The Grizzly Bear
The grizzly bear is the most terrible of all beasts. Its great strength,
its enormous size, its ferocity, and its courage render it a more
formidable enemy than the lion. It ranges the westward-lying slopes of
the Rocky Mountains from Mexico to British America, and is a constant
terror to the regions it inhabits.
The average length of the grizzly bear is about seven feet, and its
weight nine hundred to a thousand pounds, although much larger specimens
have been killed in Arizona and other Southern regions.
Grizzlies do not often attack men unless surprised or infuriated, or
driven by desperate hunger to seize upon everything which crosses their
path; but all animals, from a mouse to an enormous buffalo, fall an
easy prey to this monarch of the far West.
GRIZZLY BEAR AND BUFFALOES.
The immense daring of the grizzly bear, and its entire confidence in its
strength, are evident from the fact that it will not hesitate to attack
buffaloes even when a whole herd are together. It has been known to kill
a buffalo with one blow of its terrible fore-paw, and afterward to drag
it away and bury it. It can easily dig a hole with its cimeter-like
claws, and it usually buries what it can not devour, as a store to fall
back upon when provisions are scarce.
Hunters tell many stories of sharp contests between grizzlies and
buffaloes. The bear will prowl by the side of a herd, keeping under
cover of the bushes until some big fat fellow comes within easy reach,
when it rushes on its victim, and with one blow fells it to the ground.
The other buffaloes may rush to the rescue of their comrade, but the
powerful grizzly is generally a match for them all, and instances are
rare where the savage beast has been driven to crawl away defeated.
The claws of this beast are longer than a man's finger, and are very
much prized as ornaments by the Indians. To wear a necklace of bear's
claws, taken from an animal killed by himself, is one of the highest
ambitions of an Indian brave; for if he is thus decorated, his courage
and superior strength are acknowledged by his whole tribe. An Indian
will sell his horses, his blankets, everything he possesses, but nothing
can induce him to part with his bear-claw necklace, which marks him as
an invincible warrior. To obtain this coveted prize Indians will run the
most extreme risks. Are the enormous foot-prints of a grizzly discovered
in the vicinity of the camp, the men all set out in hot pursuit, and
many a poor Indian has lost his life in fierce encounter with this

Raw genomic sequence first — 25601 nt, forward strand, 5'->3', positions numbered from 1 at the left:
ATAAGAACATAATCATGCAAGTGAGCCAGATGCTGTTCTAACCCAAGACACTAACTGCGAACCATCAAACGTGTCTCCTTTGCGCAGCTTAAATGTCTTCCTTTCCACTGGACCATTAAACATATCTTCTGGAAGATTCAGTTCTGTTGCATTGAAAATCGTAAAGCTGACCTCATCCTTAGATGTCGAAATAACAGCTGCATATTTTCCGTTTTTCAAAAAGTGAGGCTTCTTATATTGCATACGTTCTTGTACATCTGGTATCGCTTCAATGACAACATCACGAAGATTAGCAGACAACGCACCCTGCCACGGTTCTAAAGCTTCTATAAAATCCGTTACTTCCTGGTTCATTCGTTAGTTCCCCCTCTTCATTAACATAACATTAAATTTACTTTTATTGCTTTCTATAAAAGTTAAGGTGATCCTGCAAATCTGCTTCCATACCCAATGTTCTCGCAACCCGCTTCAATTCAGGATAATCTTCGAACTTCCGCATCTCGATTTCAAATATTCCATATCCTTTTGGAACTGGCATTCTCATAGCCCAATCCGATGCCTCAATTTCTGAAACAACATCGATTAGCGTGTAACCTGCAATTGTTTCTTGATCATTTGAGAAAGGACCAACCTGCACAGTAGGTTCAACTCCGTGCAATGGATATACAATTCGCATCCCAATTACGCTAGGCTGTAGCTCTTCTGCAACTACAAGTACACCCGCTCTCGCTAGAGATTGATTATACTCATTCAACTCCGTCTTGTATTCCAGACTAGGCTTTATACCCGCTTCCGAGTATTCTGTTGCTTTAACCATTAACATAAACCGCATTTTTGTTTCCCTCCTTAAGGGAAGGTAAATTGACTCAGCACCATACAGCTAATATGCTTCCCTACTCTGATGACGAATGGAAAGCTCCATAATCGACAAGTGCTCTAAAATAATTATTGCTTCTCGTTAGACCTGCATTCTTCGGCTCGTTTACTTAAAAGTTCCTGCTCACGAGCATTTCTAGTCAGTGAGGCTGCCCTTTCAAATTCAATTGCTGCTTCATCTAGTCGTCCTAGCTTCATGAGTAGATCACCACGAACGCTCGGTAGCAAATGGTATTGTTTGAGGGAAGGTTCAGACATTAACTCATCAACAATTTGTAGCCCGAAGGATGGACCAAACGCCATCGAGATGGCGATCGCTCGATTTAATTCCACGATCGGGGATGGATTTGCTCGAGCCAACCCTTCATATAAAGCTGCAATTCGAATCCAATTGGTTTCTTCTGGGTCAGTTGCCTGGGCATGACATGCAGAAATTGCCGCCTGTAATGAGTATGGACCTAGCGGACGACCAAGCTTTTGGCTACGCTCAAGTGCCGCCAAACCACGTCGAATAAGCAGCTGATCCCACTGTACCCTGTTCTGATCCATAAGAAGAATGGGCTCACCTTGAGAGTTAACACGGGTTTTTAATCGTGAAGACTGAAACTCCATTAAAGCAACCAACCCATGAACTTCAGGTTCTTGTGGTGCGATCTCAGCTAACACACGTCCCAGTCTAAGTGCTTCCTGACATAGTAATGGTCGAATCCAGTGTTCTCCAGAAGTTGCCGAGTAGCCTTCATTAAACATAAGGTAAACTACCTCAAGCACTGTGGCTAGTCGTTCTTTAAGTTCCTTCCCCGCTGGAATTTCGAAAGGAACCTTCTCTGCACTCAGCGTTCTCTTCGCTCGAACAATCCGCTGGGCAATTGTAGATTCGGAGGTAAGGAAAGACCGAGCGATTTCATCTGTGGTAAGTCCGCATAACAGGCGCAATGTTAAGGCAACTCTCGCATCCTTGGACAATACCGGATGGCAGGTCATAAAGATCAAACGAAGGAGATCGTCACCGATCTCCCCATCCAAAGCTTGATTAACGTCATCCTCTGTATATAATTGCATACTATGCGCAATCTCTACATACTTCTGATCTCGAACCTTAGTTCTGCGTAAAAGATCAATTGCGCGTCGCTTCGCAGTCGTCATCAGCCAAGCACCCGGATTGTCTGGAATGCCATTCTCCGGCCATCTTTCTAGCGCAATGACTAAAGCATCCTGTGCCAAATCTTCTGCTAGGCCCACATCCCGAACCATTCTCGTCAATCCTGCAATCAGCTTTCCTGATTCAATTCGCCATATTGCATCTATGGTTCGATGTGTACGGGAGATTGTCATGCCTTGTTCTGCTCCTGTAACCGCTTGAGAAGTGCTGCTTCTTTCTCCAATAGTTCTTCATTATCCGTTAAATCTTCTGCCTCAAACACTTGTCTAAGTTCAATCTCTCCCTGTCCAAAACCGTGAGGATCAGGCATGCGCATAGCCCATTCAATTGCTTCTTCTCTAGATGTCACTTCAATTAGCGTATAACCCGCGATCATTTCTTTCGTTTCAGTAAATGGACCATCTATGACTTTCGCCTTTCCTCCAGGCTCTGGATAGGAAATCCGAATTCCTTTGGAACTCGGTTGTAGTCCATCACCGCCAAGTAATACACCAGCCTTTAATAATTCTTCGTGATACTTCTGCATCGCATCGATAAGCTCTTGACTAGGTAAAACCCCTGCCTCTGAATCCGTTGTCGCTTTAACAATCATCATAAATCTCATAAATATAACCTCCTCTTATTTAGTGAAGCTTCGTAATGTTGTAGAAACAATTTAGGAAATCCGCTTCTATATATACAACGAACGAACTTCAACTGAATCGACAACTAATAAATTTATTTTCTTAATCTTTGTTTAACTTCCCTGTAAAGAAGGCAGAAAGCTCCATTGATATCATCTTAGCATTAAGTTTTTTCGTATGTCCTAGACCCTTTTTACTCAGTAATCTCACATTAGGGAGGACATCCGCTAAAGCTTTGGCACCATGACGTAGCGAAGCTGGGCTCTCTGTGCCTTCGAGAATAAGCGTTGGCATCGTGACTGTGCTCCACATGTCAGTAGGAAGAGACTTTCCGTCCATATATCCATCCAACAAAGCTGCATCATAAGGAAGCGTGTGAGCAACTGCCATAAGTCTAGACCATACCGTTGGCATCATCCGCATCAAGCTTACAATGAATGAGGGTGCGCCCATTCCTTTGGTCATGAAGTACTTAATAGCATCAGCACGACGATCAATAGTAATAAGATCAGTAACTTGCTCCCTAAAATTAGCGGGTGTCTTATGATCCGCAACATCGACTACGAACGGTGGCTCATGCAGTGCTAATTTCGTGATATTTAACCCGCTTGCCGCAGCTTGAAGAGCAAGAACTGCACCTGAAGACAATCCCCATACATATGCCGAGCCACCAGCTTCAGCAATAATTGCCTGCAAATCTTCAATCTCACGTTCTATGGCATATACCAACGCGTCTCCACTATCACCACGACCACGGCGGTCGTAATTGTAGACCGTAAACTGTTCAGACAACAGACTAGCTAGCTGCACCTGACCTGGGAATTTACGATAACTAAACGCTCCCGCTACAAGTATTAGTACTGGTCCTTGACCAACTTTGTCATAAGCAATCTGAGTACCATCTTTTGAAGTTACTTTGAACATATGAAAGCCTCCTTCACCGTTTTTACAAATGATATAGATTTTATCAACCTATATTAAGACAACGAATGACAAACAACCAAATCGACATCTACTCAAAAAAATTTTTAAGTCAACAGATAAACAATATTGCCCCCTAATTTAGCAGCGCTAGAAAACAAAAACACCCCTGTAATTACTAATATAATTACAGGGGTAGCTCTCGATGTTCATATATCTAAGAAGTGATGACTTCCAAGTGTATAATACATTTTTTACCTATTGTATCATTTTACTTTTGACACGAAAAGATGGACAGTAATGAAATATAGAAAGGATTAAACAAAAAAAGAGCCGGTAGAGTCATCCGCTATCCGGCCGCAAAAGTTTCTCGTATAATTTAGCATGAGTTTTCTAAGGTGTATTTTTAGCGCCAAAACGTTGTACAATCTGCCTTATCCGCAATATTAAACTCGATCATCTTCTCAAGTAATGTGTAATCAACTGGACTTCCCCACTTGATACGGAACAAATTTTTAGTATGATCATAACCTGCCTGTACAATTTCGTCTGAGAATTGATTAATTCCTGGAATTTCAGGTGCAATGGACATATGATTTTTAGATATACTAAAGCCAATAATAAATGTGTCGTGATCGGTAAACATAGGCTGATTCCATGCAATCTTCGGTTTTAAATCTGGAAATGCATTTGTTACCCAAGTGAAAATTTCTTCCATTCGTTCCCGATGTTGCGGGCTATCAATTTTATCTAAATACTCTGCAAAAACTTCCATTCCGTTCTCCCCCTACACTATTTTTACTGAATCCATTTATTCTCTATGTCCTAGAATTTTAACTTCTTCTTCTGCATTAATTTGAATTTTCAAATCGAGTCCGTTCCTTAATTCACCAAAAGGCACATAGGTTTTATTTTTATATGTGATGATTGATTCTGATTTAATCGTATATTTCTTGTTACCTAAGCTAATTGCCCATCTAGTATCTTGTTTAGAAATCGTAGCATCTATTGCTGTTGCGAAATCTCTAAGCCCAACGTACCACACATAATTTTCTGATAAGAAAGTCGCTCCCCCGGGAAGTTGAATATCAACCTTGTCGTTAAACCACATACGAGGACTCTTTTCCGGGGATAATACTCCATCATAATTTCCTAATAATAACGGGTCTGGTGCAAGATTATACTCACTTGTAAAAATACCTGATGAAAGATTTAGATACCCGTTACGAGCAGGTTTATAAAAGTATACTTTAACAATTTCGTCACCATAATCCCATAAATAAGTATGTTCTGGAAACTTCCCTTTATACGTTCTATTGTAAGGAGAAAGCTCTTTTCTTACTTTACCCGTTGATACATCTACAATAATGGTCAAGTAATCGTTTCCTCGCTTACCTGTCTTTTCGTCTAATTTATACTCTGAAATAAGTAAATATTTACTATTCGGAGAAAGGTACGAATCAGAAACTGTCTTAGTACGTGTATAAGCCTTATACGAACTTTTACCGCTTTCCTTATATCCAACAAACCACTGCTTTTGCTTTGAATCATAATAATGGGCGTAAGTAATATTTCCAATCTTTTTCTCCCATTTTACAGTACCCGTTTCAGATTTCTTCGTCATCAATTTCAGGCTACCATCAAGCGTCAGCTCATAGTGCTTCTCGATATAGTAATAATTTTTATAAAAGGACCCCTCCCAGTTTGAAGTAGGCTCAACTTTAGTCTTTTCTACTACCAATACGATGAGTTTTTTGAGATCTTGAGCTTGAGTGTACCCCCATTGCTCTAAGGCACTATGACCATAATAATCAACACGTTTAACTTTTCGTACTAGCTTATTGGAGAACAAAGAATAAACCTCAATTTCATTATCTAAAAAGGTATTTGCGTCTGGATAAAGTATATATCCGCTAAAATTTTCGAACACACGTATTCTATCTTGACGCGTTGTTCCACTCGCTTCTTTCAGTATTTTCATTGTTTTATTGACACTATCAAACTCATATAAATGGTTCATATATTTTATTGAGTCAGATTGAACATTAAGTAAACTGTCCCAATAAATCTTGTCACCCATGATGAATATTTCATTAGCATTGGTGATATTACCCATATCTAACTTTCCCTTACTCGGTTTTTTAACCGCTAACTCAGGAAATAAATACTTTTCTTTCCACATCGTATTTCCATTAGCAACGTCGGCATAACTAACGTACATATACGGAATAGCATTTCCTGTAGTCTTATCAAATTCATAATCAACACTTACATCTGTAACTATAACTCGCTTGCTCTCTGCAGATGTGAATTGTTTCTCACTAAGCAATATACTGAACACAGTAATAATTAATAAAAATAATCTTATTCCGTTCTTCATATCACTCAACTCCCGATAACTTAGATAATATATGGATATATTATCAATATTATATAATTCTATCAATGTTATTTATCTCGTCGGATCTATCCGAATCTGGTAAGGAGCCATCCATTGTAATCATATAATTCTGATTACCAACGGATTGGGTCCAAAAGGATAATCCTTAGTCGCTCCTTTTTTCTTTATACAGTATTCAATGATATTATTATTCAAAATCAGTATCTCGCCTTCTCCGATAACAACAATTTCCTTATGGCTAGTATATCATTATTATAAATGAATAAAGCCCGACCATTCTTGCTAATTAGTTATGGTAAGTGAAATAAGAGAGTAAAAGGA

monarch of the mountains. If the bear can be traced to its den among the
rocks, the Indians will lay trails of powder leading from the lair in
different directions, which, as they burn, set fire to the dry grass and
stubble. As the animal, startled by the smoke and flame, rushes from its
hiding-place, the Indians, who lie concealed behind rocks and bushes,
pelt it with blazing pine knots, and fire volley after volley from their
rifles into its body, until some lucky shot enters the heart or brain,
and the monster staggers and falls dead to the ground.
This beast has a strong hold on life, and has often been known to run
with great speed, and even to swim deep rivers, with twenty or more
large rifle-balls in its body. It is so difficult to kill, and so
furious when aroused, that a hunter will never attack the grizzly
single-handed if the encounter can be avoided. The hunter may escape by
climbing a tree; for although young grizzlies can climb like a cat, the
old bears can do nothing more than stand on their hind-legs in vain
endeavors to reach the branches where the man lies concealed, and growl
spitefully. Their extreme heaviness, however, is thought by the Indians
to be all that prevents them from climbing.
A hunter once took refuge in a tree from one of these savage beasts, and
having vainly discharged all his ammunition at the monster, he
endeavored to hit it in the eye with cones, thinking to drive it away.
But the grizzly only became more infuriated, and began a brisk war-dance
around the tree, howling all the while in a terrible manner. At length
the branch upon which the hunter was sitting began to give way, and the
unfortunate man felt himself doomed to certain death. Closing his eyes,
he resigned himself to the worst, when, instead of falling, as he
expected, into the open jaws of the huge beast, he, together with the
heavy branch upon which he had been sitting, landed with a tremendous
thump upon the grizzly's head. The animal was so astonished and
frightened at this sudden and unexpected assault, that it took to its
heels, and soon disappeared in the forest. Such miraculous escapes,
however, are not frequent, and the number of Indians and hunters killed
by grizzlies is very large.
Young grizzlies have often been captured, and when very small are as
playful and affectionate as dogs. But they are not to be trusted, for as
they grow older, their savage nature develops, and they are liable to
become dangerous property. Unless they can be surprised away from the
mother, their capture is attended by the utmost peril. Nothing can
exceed the fury of the mother bear if her little ones are molested.
Rising on her hind-legs for a moment to survey the object of her hatred,
she will utter a hoarse "huff, huff, huff," and charge madly, and wary
and courageous must be the hunter who can overcome this savage monster.
Hunting the grizzly is usually accomplished by parties of men well
mounted, and with bands of trained dogs, but the huge beast will make a
desperate fight for its life, and often severely wounds numbers of its
assailants before being forced itself to succumb.